Saving Content's Reviews
... the quite solid and engaging story line, the brilliant art-style and voice-over, or the sheer thrill of pulling of an insane maenuver such as grappling one enemy and throwing him into a pressure pipe launching him into a stack of floating gas canisters only for his squad to be flanking for an attack on myself as a chain reaction of explosions and organic spike-bomb plants takes the whole lot out…
This is the best the Season Pass has to offer, and Bethesda seemingly saved it for last. If you’re gonna get the Season Pass, know that you’ll want and will spend most of your time in Far Harbor, because it is a great, lengthy story full of intrigue and mystery that fits perfectly into Fallout 4. This place is far away from metropolitan areas and this add-on benefits greatly from it.
It still has technical problems with its bugs and glitches, but the dollars to value offering with what the Dead Island Definitive Collection offers is second to none. This is a one-stop shop for all things zombie that given its shortcomings, will surely entertain for many hours, especially with friends in online co-op – where the game truly shines.
This is not a game you can just pick up and play, it takes many hours to learn the systems, how they interact, and what works well. This is a game that still teaches as long as you’re still learning, and this is a finely tuned wargame that has captured my heart and mind.
WASTED is a roguelike, but is definitely one of the better ones out there. Its loot system and randomly generated levels leave a lot to be desired, but this is the creation of one-man who has generated a lot of entertaining places to visit, people to talk to, items to craft, and loot to find. It’s also difficult, wanting to kill the player every opportunity it has. WASTED has a misanthropic charm I can get behind.
SteamWorld Heist's excellence permeates through every aspect of the game, and the translation from 3DS to PC and PlayStation 4 is nothing short of exemplary. The aiming mechanic for ricochets or headshots is so satisfying. SteamWorld Heist is a masterclass in turn-based strategy with RPG stylings making it a standout on platforms to display this at higher resolutions. Whether you're looking for a casual introduction to the genre or a crushing challenge for veterans, SteamWorld Heist offers both in truly stellar ways.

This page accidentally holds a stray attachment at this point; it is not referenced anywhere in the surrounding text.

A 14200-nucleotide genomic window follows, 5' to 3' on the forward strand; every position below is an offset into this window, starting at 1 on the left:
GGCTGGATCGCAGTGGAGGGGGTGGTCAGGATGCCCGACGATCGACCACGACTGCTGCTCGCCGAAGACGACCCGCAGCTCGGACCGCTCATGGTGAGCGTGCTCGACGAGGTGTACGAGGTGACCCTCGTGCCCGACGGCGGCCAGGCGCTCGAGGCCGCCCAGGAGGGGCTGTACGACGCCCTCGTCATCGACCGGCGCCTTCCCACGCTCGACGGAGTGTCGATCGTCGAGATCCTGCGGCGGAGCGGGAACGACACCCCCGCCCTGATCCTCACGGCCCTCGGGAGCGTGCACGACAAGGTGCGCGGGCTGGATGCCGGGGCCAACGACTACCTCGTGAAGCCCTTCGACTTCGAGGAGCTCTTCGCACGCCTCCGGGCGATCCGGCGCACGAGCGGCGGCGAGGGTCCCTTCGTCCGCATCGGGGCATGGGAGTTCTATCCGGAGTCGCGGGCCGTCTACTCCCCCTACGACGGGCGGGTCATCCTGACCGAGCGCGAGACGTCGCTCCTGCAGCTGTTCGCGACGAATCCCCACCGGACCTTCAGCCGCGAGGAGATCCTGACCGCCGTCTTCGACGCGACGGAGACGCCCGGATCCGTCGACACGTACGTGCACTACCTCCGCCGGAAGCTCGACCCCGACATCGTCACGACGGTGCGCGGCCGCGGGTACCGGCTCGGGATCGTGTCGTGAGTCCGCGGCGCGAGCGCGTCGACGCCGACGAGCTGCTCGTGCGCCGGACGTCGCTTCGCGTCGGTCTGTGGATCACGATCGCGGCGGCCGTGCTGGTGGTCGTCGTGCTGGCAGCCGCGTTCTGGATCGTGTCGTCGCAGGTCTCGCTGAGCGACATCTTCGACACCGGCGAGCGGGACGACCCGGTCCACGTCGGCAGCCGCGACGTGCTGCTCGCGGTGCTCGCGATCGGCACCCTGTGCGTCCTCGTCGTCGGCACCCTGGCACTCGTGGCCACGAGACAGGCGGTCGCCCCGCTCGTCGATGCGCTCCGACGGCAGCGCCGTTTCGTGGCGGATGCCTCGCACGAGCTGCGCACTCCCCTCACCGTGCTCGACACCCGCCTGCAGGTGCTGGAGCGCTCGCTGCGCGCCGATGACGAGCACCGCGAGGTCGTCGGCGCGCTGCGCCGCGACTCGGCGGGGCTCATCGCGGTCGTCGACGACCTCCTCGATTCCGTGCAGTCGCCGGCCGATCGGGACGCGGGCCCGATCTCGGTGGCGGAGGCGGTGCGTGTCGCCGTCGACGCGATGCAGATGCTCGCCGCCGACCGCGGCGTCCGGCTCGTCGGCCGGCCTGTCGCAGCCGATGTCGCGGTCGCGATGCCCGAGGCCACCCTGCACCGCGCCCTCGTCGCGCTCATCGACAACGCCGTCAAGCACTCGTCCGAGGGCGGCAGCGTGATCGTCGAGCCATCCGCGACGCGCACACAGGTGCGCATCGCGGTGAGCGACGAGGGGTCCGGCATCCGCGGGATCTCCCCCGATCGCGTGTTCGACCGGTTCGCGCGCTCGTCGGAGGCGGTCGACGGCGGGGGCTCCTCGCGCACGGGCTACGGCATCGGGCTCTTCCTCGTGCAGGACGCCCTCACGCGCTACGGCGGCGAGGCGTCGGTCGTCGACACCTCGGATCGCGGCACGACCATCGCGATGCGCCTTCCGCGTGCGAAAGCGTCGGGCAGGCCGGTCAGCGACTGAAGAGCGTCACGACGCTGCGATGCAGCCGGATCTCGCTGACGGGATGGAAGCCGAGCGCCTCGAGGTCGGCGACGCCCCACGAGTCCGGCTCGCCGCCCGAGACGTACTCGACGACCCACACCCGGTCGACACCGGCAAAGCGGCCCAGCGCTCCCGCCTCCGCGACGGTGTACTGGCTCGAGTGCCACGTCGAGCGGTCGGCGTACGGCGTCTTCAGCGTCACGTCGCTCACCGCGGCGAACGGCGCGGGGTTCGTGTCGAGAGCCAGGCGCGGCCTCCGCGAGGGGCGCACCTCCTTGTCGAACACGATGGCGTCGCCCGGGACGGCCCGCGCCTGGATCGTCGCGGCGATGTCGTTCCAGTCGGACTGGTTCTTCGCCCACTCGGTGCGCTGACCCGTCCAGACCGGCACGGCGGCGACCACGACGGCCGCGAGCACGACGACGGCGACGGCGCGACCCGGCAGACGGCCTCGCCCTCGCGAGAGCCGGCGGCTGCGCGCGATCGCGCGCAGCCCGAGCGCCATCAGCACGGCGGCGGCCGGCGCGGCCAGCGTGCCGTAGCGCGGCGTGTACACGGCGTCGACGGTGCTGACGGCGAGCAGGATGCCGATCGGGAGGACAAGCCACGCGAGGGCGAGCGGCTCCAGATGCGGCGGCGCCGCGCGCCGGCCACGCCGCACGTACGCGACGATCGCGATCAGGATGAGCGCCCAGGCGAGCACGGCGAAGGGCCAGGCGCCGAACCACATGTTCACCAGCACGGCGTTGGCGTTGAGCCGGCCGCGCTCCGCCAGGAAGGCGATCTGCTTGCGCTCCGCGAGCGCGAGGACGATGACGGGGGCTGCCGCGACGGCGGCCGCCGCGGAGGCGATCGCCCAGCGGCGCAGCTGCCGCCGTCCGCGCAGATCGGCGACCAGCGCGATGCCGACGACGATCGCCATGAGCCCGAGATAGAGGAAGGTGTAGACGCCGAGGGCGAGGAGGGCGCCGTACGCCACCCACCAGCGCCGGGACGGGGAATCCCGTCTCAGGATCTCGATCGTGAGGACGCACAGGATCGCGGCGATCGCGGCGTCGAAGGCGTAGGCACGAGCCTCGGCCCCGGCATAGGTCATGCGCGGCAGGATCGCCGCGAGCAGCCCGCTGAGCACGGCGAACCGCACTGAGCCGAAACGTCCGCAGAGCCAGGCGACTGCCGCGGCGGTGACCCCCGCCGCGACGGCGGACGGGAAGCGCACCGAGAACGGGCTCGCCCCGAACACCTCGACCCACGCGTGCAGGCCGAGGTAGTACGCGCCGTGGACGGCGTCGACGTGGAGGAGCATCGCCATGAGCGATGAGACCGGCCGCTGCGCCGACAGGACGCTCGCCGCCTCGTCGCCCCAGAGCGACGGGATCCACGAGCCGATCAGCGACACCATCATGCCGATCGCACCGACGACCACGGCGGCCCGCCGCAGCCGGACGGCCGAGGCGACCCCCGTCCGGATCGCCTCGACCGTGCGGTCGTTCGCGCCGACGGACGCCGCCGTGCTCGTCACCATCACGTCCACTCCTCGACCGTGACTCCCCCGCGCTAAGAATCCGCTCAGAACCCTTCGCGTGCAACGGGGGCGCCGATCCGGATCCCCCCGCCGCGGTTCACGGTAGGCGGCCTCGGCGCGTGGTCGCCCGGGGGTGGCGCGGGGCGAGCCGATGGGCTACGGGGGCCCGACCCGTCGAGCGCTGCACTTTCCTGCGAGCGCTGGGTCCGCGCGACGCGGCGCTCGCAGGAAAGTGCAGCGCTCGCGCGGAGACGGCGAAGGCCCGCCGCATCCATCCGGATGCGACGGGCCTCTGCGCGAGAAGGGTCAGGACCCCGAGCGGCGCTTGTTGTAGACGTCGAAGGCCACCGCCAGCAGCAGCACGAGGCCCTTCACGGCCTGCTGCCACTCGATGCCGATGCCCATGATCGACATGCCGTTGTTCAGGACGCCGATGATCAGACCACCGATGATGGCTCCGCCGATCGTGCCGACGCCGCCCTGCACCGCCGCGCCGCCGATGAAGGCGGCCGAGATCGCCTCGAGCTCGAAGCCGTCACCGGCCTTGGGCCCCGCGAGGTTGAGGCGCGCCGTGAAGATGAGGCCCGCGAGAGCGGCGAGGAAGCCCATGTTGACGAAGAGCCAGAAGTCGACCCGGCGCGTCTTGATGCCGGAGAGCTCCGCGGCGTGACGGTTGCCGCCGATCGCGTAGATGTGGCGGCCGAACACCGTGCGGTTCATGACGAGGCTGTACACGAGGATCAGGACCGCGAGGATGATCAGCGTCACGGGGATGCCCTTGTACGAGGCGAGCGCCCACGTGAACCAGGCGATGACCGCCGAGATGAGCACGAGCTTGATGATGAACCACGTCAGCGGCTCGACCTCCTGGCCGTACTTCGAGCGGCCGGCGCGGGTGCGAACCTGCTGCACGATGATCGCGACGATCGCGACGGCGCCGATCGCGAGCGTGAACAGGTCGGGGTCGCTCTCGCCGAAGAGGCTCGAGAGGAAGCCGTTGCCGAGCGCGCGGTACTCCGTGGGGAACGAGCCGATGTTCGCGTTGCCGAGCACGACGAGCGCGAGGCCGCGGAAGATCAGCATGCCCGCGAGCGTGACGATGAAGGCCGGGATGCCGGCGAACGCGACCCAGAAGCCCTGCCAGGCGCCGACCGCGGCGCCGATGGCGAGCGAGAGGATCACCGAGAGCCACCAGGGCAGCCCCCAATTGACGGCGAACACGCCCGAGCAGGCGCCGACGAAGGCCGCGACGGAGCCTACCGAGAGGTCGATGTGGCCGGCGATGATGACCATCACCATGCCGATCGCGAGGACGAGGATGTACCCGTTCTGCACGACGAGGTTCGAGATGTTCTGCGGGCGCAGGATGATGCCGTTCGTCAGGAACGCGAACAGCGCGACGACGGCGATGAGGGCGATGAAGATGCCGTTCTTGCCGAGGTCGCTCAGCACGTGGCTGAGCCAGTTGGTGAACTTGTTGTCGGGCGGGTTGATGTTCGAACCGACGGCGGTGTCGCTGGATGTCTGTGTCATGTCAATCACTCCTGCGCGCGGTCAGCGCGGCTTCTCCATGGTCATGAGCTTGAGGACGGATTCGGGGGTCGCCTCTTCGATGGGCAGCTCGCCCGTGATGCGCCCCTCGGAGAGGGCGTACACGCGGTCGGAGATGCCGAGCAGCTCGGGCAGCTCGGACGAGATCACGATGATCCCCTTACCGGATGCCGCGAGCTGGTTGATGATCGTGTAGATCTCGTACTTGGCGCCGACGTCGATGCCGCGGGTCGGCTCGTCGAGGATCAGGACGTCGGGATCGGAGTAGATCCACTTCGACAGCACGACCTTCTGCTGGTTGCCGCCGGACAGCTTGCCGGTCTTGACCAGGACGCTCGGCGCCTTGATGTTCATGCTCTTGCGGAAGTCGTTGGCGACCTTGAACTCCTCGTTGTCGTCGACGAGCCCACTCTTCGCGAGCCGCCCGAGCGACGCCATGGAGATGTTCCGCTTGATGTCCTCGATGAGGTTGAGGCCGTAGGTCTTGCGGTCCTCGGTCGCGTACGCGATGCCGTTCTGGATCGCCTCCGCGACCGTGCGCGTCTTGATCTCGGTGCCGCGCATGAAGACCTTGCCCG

In the end, it’s a good game for being licensed but at the same time feels like it was in a bit of a rush. Activision trying to make it out in time for Michael Bay’s next adaptation, when more cooking time in the “pizza oven” would have helped.
Grand Kingdom is not a typical role playing game in the slightest. It might have a very charming and simple look with a fantastic soundtrack I might add, but it's completely deep and offers players a ton of content to get through, characters to level up, and missions to complete. It's just a unique experience that comes highly recommend to RPG fans and even with the game being on the PS4, the Vita is perfect for this style of game and the way it delivers it missions and content.
Mighty No. 9 was a long time in the making and with lots of discussion and chatter before release. I think there is a solid foundation for a shooting/platforming type game here and it clearly has some great elements to it. It doesn't quite invoke any originality though neither from a gameplay perspective or even a visual one as, but as a whole and for the price of $19.99, I think it's suitable.
If Deadlight has already been experienced years prior, I’m not so sure there is enough new content here to get players to pick it up for a second time. Though if zombies and “Prince of Persia” old school style gameplay are two things that players have interest in, Deadlight is worth a trip to Seattle. Just don’t expect it to be the most memorable or longest of journeys.
The mobile version was free, but with ads. If you wanted extra currency, you could watch an ad, or you’d have to wait for a reward. PAC-MAN 256 eschews all of that to prove it’s a game that can stand without ad support. It is an endless runner (of sorts) that has you attempting to gain a high score while unlocking power-ups to ensure your place atop the leaderboard. It’s such a unique and exciting way to play, you’ll have a hard time stopping.
MXGP2: The Official Motocross Videogame is a decent motocross racing game that could benefit from some energy and life in the presentation, but the interesting modes and gameplay to keep it from falling over. MXGP2: The Official Motocross Videogame is a vast improvement over its predecessor, while still lacking a bit of personality, does make up for it in gameplay.
The team at Introversion has made a very fun management sim and Double Eleven has done a wonderful job translating the game and it's controls to consoles. It's fun to design a prison and just as fun to run it like a well-oiled machine. That is unless you connect two power generators together causing them to short and lose power to your entire prison leaving the high security prisoners free to wander and kill any guard who happens to cross their path.
Burning Blood is also lacking for hardcore fighting fans. The mechanics are competent enough, but perhaps too simple at times and slow. This epic battles happen on screen and the controls just don't seem to be able to keep up with the visual performance that is being project on screen. That's not to say what's here is horrible, it just feels as if there could have been much more.
There's an odd compulsion to return to Ghostbusters but the lack of thrills, excitement, and overall enjoyment permeates throughout as it avoids letting you play as your favorite Ghostbuster (old or new) while delivering unsatisfying gameplay in what the publisher calls action RPG, but hardly resembles.